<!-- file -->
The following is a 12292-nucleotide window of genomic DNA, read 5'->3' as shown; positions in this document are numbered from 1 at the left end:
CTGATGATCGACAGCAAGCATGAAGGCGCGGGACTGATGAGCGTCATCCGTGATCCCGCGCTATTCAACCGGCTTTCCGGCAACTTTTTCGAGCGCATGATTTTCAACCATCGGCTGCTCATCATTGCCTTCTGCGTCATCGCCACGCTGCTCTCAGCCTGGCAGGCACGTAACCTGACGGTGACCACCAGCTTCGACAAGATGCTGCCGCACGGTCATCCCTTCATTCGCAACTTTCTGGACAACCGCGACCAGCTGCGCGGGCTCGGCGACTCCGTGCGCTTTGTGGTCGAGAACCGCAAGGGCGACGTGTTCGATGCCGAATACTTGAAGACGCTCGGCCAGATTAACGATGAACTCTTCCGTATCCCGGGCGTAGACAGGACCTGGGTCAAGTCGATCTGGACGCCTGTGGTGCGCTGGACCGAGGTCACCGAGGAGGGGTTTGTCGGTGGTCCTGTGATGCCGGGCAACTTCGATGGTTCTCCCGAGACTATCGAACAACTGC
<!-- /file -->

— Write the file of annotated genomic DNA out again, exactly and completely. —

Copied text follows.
The following is a 12292-nucleotide window of genomic DNA, read 5'->3' as shown; positions in this document are numbered from 1 at the left end:
CTGATGATCGACAGCAAGCATGAAGGCGCGGGACTGATGAGCGTCATCCGTGATCCCGCGCTATTCAACCGGCTTTCCGGCAACTTTTTCGAGCGCATGATTTTCAACCATCGGCTGCTCATCATTGCCTTCTGCGTCATCGCCACGCTGCTCTCAGCCTGGCAGGCACGTAACCTGACGGTGACCACCAGCTTCGACAAGATGCTGCCGCACGGTCATCCCTTCATTCGCAACTTTCTGGACAACCGCGACCAGCTGCGCGGGCTCGGCGACTCCGTGCGCTTTGTGGTCGAGAACCGCAAGGGCGACGTGTTCGATGCCGAATACTTGAAGACGCTCGGCCAGATTAACGATGAACTCTTCCGTATCCCGGGCGTAGACAGGACCTGGGTCAAGTCGATCTGGACGCCTGTGGTGCGCTGGACCGAGGTCACCGAGGAGGGGTTTGTCGGTGGTCCTGTGATGCCGGGCAACTTCGATGGTTCTCCCGAGACTATCGAACAACTGC